Eduficent's PMP® training brought numerous concepts together in a simple and cohesive package. I highly recommend Eduficent's PMP Instructor-Led Live training even if you don't plan to sit for the PMP exam.

Ebenezer Belle

Project Manager

eduficent
5
2020-06-07T17:42:39-04:00

Ebenezer Belle

Project Manager

Eduficent's PMP® training brought numerous concepts together in a simple and cohesive package. I highly recommend Eduficent's PMP Instructor-Led Live training even if you don't plan to sit for the PMP exam.
Eduficent has bent over backward to assist me in completing the course and even offered me additional course materials to study for the newer version of the PMBOK PMP test when it changed during the course of my studies. I found their instructors to be very knowledgeable and involved in their student's progress.

Luis Alvarez

Sr. Applications Analyst

eduficent
5
2020-06-07T17:36:39-04:00

Luis Alvarez

Sr. Applications Analyst

Eduficent has bent over backward to assist me in completing the course and even offered me additional course materials to study for the newer version of the PMBOK PMP test when it changed during the course of my studies. I found their instructors to be very knowledgeable and involved in their student's progress.
This course was great! I feel much more confident about the material now. The trainer was wonderful! I liked that we were able to fire questions at him and he would respond with examples of his experience. Also, no question was a "dumb" question. Give him a Raise!

Giuseppe Bennett

Product Engineer Manager

eduficent
5
2020-06-07T17:47:48-04:00

Giuseppe Bennett

Product Engineer Manager

This course was great! I feel much more confident about the material now. The trainer was wonderful! I liked that we were able to fire questions at him and he would respond with examples of his experience. Also, no question was a "dumb" question. Give him a Raise!
The training was good. The trainer was extremely thorough and used everyday situations as examples, which truly helped to understand the processes better. The course was very helpful. Thank you for all the support.

Claudette Charles

Strategic Planning & Project Management Professional

eduficent
5
2020-06-07T18:10:41-04:00

Claudette Charles

Strategic Planning & Project Management Professional

The training was good. The trainer was extremely thorough and used everyday situations as examples, which truly helped to understand the processes better. The course was very helpful. Thank you for all the support.
I had enrolled for the PMP course in Eduficent. The knowledge checks at the end of each module reinforce the lessons and prepare you to take practice exams. The only critic I have would be around the formula's, I wish they spend more time explaining and help develop them on a brain dump sheet. Overall, this has been a great experience and would recommend Eduficent to working professionals who are too busy to go to traditional classes.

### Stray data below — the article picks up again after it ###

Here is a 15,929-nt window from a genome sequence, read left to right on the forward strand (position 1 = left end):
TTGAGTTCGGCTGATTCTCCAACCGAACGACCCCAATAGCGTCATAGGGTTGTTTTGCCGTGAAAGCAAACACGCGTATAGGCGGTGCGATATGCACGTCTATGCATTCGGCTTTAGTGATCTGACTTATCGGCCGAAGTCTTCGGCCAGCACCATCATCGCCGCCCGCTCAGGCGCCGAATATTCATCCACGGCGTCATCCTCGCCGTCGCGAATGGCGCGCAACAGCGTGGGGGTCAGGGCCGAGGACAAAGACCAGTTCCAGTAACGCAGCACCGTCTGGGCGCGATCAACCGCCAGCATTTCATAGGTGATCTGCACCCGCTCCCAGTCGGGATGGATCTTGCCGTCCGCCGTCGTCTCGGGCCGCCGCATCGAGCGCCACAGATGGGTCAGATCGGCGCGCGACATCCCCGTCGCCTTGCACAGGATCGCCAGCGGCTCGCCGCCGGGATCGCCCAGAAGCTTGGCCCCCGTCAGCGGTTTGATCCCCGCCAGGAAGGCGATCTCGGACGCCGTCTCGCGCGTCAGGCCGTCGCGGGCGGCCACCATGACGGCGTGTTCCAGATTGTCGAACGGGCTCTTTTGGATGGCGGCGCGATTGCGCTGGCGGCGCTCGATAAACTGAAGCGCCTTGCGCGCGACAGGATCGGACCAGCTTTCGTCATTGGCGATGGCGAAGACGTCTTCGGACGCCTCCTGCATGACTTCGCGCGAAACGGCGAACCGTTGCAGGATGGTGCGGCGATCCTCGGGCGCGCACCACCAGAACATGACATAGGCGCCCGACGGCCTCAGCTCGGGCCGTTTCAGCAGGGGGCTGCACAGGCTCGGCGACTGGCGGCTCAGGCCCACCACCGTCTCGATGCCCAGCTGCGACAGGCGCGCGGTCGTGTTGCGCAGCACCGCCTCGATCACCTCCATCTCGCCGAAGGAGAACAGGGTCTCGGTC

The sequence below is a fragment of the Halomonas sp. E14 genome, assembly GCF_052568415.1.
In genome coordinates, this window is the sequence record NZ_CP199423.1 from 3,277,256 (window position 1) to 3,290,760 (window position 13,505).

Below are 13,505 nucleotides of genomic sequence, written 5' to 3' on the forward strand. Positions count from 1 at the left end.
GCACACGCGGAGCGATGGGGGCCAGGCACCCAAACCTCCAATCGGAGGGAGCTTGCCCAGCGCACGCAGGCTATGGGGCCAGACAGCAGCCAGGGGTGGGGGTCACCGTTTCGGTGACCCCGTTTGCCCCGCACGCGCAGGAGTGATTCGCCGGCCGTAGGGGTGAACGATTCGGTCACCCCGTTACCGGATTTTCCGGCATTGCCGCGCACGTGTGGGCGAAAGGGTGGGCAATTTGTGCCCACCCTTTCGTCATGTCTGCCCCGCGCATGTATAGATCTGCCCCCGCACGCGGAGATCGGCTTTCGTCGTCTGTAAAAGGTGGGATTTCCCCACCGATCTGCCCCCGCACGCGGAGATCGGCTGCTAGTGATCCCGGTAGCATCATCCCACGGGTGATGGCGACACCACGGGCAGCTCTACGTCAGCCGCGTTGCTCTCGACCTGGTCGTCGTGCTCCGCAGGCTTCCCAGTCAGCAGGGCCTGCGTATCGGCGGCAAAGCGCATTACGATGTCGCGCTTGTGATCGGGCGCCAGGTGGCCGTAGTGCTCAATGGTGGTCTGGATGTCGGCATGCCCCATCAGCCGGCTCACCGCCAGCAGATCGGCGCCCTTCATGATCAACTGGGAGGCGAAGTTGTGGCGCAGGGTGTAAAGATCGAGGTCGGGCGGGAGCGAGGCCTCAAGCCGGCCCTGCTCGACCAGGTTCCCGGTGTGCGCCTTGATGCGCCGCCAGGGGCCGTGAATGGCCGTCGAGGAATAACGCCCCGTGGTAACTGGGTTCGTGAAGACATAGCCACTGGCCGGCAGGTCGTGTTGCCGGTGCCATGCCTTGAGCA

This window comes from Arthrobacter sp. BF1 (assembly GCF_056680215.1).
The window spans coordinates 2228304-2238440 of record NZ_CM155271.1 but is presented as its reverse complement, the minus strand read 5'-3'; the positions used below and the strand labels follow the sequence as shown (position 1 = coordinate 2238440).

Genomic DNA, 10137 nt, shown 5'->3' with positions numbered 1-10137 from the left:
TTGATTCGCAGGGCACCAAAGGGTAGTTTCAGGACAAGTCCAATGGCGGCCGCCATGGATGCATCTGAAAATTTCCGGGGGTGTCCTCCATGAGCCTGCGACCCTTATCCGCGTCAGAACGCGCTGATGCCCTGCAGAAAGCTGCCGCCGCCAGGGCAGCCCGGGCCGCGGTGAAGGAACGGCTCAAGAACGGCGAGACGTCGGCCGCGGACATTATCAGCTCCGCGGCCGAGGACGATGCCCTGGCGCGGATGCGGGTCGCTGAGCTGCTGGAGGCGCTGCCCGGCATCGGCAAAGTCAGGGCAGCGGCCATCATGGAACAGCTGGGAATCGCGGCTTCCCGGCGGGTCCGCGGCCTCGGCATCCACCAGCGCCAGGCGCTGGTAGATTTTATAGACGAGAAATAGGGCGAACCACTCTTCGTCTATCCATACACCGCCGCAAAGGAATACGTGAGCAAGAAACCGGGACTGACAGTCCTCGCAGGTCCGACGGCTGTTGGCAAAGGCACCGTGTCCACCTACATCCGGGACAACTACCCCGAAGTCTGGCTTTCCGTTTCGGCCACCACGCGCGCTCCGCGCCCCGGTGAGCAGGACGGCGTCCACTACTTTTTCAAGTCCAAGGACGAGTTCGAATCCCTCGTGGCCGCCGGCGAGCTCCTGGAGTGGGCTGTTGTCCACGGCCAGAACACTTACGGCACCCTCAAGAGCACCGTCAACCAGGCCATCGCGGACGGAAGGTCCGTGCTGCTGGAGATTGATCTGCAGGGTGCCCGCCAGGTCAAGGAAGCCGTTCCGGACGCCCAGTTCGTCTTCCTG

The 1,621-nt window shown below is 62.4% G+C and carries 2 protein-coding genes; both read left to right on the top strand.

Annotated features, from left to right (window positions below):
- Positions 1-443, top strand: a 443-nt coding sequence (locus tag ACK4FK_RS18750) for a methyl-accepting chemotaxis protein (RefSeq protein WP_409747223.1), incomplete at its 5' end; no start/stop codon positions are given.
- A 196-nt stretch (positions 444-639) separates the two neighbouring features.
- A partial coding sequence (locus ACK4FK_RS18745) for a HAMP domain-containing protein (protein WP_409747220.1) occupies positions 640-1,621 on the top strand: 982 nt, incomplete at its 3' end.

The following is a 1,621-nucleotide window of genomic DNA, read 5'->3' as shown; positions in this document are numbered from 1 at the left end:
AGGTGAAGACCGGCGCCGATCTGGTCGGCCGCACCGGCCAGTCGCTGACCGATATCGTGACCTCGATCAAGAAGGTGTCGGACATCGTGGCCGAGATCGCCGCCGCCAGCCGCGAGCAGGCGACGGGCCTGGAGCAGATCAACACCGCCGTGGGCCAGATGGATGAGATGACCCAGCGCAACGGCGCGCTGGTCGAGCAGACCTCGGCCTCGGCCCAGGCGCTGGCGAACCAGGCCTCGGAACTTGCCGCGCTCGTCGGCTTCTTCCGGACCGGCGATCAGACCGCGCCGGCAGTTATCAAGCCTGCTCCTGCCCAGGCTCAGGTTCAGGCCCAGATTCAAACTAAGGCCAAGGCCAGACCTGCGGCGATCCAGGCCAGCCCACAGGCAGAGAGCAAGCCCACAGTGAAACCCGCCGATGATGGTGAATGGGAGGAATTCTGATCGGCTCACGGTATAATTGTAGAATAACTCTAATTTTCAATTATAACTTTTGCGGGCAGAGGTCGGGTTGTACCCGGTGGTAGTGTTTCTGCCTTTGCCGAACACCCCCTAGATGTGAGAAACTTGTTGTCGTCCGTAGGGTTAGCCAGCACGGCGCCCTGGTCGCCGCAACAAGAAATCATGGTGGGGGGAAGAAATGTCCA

Mike Antley

Product Manager

eduficent
4
2020-06-07T17:40:00-04:00

Mike Antley

Product Manager

I had enrolled for the PMP course in Eduficent. The knowledge checks at the end of each module reinforce the lessons and prepare you to take practice exams. The only critic I have would be around the formula's, I wish they spend more time explaining and help develop them on a brain dump sheet. Overall, this has been a great experience and would recommend Eduficent to working professionals who are too busy to go to traditional classes.
The course was an excellent opportunity to review & discuss each of the knowledge areas. Robert shows a genuine interest in the group's success & really makes an effort for the team. I am very happy to have Robert as an instructor & a subject matter expert. Great tips.

Francine Casey

Business Strategist

eduficent
5
2020-06-07T17:59:58-04:00

Francine Casey

Business Strategist

The course was an excellent opportunity to review & discuss each of the knowledge areas. Robert shows a genuine interest in the group's success & really makes an effort for the team. I am very happy to have Robert as an instructor & a subject matter expert. Great tips.
This was my first Instructor-Led Live Virtual class (LVC). The course was excellent. It was offered at a very good price and I love that we can download the videos. Thanks!

Gerhard Bey

Property Development Manager

eduficent
5
2020-06-07T18:05:17-04:00

Gerhard Bey

Property Development Manager

This was my first Instructor-Led Live Virtual class (LVC). The course was excellent. It was offered at a very good price and I love that we can download the videos. Thanks!
4.9
10
eduficent